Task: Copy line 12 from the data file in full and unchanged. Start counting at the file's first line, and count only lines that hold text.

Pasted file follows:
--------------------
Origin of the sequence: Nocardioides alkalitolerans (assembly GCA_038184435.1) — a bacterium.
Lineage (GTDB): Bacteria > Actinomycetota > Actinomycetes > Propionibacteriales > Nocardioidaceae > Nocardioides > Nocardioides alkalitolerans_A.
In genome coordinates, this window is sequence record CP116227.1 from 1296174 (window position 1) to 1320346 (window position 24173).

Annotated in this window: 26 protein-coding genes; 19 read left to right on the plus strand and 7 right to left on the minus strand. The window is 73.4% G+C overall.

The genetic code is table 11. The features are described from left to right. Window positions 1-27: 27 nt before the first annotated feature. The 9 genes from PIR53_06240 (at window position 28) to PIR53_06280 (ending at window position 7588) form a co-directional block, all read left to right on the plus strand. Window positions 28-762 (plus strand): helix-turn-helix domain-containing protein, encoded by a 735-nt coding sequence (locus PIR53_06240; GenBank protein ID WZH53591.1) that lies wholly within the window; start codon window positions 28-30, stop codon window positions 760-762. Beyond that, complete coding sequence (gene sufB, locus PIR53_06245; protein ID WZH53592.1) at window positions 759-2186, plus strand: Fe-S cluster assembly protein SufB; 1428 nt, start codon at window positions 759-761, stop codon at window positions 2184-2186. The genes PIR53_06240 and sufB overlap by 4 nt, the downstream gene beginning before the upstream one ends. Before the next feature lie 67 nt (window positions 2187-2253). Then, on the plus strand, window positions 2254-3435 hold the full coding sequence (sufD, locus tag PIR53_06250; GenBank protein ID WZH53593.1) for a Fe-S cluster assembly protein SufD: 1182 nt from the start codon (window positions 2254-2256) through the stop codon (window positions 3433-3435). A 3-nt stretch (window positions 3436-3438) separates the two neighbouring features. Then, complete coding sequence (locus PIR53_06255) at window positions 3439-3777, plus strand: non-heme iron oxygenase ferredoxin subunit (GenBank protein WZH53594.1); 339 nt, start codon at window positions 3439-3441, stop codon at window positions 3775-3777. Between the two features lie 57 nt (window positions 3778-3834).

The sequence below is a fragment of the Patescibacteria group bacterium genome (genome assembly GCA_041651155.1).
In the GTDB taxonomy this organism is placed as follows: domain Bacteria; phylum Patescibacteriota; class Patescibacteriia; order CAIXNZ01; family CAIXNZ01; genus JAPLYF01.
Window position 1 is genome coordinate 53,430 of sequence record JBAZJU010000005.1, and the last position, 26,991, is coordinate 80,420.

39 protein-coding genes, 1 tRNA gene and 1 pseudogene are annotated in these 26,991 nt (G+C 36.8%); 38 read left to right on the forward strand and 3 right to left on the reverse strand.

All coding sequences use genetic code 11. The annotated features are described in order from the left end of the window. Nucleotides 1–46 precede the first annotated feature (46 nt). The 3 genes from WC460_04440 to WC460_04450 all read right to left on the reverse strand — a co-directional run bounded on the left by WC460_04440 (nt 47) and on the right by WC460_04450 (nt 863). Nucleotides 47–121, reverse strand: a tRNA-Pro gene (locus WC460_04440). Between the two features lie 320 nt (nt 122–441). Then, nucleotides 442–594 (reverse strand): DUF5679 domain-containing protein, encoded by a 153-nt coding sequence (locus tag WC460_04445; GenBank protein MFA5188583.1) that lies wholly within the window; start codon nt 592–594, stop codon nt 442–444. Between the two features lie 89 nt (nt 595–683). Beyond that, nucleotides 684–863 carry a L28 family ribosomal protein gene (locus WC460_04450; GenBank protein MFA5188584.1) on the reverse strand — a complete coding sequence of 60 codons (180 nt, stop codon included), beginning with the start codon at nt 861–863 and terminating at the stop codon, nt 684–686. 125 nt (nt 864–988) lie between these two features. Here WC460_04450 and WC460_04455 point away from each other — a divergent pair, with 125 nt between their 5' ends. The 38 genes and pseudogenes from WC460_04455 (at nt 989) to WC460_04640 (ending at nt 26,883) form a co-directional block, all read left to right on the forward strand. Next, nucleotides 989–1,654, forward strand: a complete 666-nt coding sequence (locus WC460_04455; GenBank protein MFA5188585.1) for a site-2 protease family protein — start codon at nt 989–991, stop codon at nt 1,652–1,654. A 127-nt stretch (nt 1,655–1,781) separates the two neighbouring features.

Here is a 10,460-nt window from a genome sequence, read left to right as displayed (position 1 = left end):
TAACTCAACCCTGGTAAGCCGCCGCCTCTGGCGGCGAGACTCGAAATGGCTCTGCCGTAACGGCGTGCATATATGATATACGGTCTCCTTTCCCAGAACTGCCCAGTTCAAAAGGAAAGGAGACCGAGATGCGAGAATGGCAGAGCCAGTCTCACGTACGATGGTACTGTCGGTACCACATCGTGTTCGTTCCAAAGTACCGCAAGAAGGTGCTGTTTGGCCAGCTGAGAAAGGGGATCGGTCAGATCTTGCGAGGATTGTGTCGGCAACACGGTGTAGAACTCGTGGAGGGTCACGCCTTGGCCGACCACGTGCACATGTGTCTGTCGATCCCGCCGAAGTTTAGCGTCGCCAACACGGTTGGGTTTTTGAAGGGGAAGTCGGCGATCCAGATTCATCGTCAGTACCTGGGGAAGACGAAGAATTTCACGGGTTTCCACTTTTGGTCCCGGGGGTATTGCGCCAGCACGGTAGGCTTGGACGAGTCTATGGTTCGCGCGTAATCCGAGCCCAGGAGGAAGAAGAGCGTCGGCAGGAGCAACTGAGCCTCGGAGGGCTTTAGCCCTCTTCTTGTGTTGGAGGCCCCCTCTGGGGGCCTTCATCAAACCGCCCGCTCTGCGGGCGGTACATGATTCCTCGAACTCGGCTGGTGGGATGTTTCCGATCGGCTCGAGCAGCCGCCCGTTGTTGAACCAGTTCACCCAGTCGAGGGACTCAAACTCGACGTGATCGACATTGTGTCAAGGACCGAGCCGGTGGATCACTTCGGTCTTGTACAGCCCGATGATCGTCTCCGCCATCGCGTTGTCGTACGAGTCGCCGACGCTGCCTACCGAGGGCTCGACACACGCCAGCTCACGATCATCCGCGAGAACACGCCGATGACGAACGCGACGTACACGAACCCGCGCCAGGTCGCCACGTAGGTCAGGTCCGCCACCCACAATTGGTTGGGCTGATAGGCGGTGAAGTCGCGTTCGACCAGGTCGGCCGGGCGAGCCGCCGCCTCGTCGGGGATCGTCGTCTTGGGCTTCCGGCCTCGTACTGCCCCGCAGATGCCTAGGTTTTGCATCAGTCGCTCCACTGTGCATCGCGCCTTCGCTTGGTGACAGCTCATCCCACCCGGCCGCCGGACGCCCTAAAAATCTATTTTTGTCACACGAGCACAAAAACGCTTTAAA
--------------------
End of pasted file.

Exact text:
TAACTCAACCCTGGTAAGCCGCCGCCTCTGGCGGCGAGACTCGAAATGGCTCTGCCGTAACGGCGTGCATATATGATATACGGTCTCCTTTCCCAGAACTGCCCAGTTCAAAAGGAAAGGAGACCGAGATGCGAGAATGGCAGAGCCAGTCTCACGTACGATGGTACTGTCGGTACCACATCGTGTTCGTTCCAAAGTACCGCAAGAAGGTGCTGTTTGGCCAGCTGAGAAAGGGGATCGGTCAGATCTTGCGAGGATTGTGTCGGCAACACGGTGTAGAACTCGTGGAGGGTCACGCCTTGGCCGACCACGTGCACATGTGTCTGTCGATCCCGCCGAAGTTTAGCGTCGCCAACACGGTTGGGTTTTTGAAGGGGAAGTCGGCGATCCAGATTCATCGTCAGTACCTGGGGAAGACGAAGAATTTCACGGGTTTCCACTTTTGGTCCCGGGGGTATTGCGCCAGCACGGTAGGCTTGGACGAGTCTATGGTTCGCGCGTAATCCGAGCCCAGGAGGAAGAAGAGCGTCGGCAGGAGCAACTGAGCCTCGGAGGGCTTTAGCCCTCTTCTTGTGTTGGAGGCCCCCTCTGGGGGCCTTCATCAAACCGCCCGCTCTGCGGGCGGTACATGATTCCTCGAACTCGGCTGGTGGGATGTTTCCGATCGGCTCGAGCAGCCGCCCGTTGTTGAACCAGTTCACCCAGTCGAGGGACTCAAACTCGACGTGATCGACATTGTGTCAAGGACCGAGCCGGTGGATCACTTCGGTCTTGTACAGCCCGATGATCGTCTCCGCCATCGCGTTGTCGTACGAGTCGCCGACGCTGCCTACCGAGGGCTCGACACACGCCAGCTCACGATCATCCGCGAGAACACGCCGATGACGAACGCGACGTACACGAACCCGCGCCAGGTCGCCACGTAGGTCAGGTCCGCCACCCACAATTGGTTGGGCTGATAGGCGGTGAAGTCGCGTTCGACCAGGTCGGCCGGGCGAGCCGCCGCCTCGTCGGGGATCGTCGTCTTGGGCTTCCGGCCTCGTACTGCCCCGCAGATGCCTAGGTTTTGCATCAGTCGCTCCACTGTGCATCGCGCCTTCGCTTGGTGACAGCTCATCCCACCCGGCCGCCGGACGCCCTAAAAATCTATTTTTGTCACACGAGCACAAAAACGCTTTAAA